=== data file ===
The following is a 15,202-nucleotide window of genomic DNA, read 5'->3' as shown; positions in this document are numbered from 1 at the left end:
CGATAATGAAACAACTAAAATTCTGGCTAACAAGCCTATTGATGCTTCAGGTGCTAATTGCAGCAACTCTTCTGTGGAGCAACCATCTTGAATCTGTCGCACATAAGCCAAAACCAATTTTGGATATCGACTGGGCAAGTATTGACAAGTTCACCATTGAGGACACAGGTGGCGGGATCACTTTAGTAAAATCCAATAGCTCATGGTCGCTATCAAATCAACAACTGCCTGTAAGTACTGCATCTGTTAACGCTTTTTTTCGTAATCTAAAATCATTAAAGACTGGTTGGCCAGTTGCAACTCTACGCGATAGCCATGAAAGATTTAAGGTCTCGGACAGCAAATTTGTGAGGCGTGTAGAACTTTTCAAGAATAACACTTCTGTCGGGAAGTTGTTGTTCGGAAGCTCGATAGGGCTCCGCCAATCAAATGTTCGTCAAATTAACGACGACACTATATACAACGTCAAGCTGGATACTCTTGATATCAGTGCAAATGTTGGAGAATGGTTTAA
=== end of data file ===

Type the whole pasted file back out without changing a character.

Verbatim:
The following is a 15,202-nucleotide window of genomic DNA, read 5'->3' as shown; positions in this document are numbered from 1 at the left end:
CGATAATGAAACAACTAAAATTCTGGCTAACAAGCCTATTGATGCTTCAGGTGCTAATTGCAGCAACTCTTCTGTGGAGCAACCATCTTGAATCTGTCGCACATAAGCCAAAACCAATTTTGGATATCGACTGGGCAAGTATTGACAAGTTCACCATTGAGGACACAGGTGGCGGGATCACTTTAGTAAAATCCAATAGCTCATGGTCGCTATCAAATCAACAACTGCCTGTAAGTACTGCATCTGTTAACGCTTTTTTTCGTAATCTAAAATCATTAAAGACTGGTTGGCCAGTTGCAACTCTACGCGATAGCCATGAAAGATTTAAGGTCTCGGACAGCAAATTTGTGAGGCGTGTAGAACTTTTCAAGAATAACACTTCTGTCGGGAAGTTGTTGTTCGGAAGCTCGATAGGGCTCCGCCAATCAAATGTTCGTCAAATTAACGACGACACTATATACAACGTCAAGCTGGATACTCTTGATATCAGTGCAAATGTTGGAGAATGGTTTAA